Pemou Oil and Life Here in the Going, Going, Gone

by | Jun 4, 2012 | Spiritual PhytoEssencing E-Journal

Looking Back Through The Mists

I remember when I heard that Dick Clark had passed on and my mind wandered back through the mists to a different world. On Saturday mornings in the early 1960s, barely into my teens, I would tune into American Bandstand on our black and white console television. After adjusting the rabbit ear antenna to just the right spot, I’d sit back and watch a group of clean-cut teens twist, jitterbug and slow dance.

I particularly liked when they’d do “the stroll” with its two facing lines, girls on one side and boys on the other. One by one the teens would move down the aisle between the lines showing off their dance moves with broad, joyful smiles. The other kids in the lines did back and forth side steps while waiting their turn to stroll down the aisle.

The girls wore modest dresses, the boys–sport coats and neatly knotted ties. The couples actually touched when they danced, left hand to right on one side, gently positioned close on the other.

That kind of dancing is only seen now in old movies or at weddings and bar mitzvahs when the old folks push themselves away from their assigned tables and move stiffly around the dance floor.

Dancing now has little in common with what I saw on American Bandstand. Instead, it is some sort of spasmodic pseudo-sexual display that has devolved from feeling completeness through a one-to-one relation to a look-at-me performance that challenges any and all to be duly impressed by the dancers’ supposed steamy sexiness. Ostensibly, these modern dancers have “partners,” but they are nothing more than vestigial artifacts from an earlier, quainter time. Many of today’s dancers, if given the choice, might actually prefer a web cam to a partner.

The modest dresses and the sport coats and ties have gone the way of powdered wigs and hoop skirts. Now, tattooed boys strut around aggressively in muscle shirts, unsettling spiky hair and baseball caps angled on heads as if placed there while intoxicated. The girls commonly appear to be adorned for a costume party, with all of them, purely by chance, deciding to dress up as hookers.

And what about today’s singers? On those long ago Saturday mornings you felt the passion of young romance when the Temptations sang “My Girl”; Frankie Valli exclaimed “Can’t Take My Eyes Off Of You,” and Dion, backed up by the Belmonts, wondered plaintively: “Each night I ask the stars up above, why must I be a teenager in love?”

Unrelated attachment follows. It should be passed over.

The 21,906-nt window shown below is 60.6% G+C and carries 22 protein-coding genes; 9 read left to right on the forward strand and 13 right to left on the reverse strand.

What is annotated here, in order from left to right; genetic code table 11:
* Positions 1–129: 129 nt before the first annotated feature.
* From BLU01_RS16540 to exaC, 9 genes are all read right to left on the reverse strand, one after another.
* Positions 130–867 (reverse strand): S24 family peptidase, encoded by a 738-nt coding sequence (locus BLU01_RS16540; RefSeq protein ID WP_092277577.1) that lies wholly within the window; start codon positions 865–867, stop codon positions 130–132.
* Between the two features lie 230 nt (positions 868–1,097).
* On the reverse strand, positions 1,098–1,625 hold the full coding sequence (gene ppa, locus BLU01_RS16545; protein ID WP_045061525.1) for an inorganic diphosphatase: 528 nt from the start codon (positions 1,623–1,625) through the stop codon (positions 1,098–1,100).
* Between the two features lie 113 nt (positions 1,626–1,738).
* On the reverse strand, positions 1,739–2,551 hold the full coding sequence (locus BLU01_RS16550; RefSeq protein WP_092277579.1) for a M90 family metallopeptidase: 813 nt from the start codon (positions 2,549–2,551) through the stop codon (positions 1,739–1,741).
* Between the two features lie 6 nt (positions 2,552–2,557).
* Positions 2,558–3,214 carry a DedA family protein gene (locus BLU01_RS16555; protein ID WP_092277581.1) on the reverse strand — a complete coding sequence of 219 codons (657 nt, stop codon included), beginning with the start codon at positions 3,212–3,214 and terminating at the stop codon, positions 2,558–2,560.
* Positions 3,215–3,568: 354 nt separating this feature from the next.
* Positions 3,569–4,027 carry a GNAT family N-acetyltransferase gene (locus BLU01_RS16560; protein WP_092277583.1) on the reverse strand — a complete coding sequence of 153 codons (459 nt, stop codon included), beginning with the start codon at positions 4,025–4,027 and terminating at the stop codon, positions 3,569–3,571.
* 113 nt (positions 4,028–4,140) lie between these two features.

Today, the singer might be a magenta-haired chanteuse in raccoon eye make-up, her edgy voice barely audible over high decibel caterwauling electric guitar and manic drumming. Alternatively, the “singer” is often a street-hardened thug, bobbing up and down like a malevolent piston, grabbing his crotch and ranting unintelligible vulgarities about “bitches.”

It wasn’t that many decades ago that Ira Gershwin wrote: “Embrace me you sweet embraceable you. Embrace me you irreplaceable you.” It has indeed been a high speed musical descent from “sweet embraceable you” to “bitch.”

The names of the musical groups have undergone a perverse metamorphosis as well. The old American Bandstand featured groups with mellifluous names like the Five Satins, The Moonglows and The Harptones. When the opening notes from one of their ballads sounded from the record player, it was time to dim the lights and partner up for a slow dance. If I were young now, I don’t think I’d be able to work up a slow dance mood to anything on either a Violent Femmes’ or Insane Clown Posse album.

Of course, this cultural sea-change is not limited to the musical realm. A few years back, my wife and I visited an art museum in a city I was lecturing in. We walked into a large gallery and encountered an enormous “painting” which featured a huge, solitary, centrally placed, black dot surrounded by nothing but blank canvas.

A small crowd was standing around this piece, gazing upon it pensively as if trying to decipher a mystical secret encoded into its composition. I could have saved those folks all their mental effort by revealing that secret: the so-called artist limited his effort to a large dot because that was the only thing he had talent enough to paint.

Dismayed, we walked a few hundred feet to another gallery that featured riveting paintings by Renaissance masters. Aside from the candle-lit faces gazing outward from the portraits, we were all alone.

The Passing of Another Flowering Field Here in The Going, Going, Gone

That same day that I heard the news about Dick Clark, I had reason to drive to town. For more than 30 years we have lived in the forested hills situated above a fertile river valley. At one time the valley’s cultivated farmland extended for as far as the eye could see. Crops of corn and green peas, various vegetables and tulips and daffodils framed your drive as you traveled through the valley. The multicolored sunsets above the river and fields provided instant access into the realm of beauty and spirit.

Over time, shopping malls, strip malls and housing developments gradually replaced most of the bountiful fields. Now, only a fraction of that beautiful valley remains uncarpeted with concrete.

On my way to town, I slipped a CD into my car’s audio system, and in the inexplicable way of meaningful synchronicities, a highly relevant song, “Here In The Going, Going, Gone” by folk singer/songwriter Greg Brown, began playing.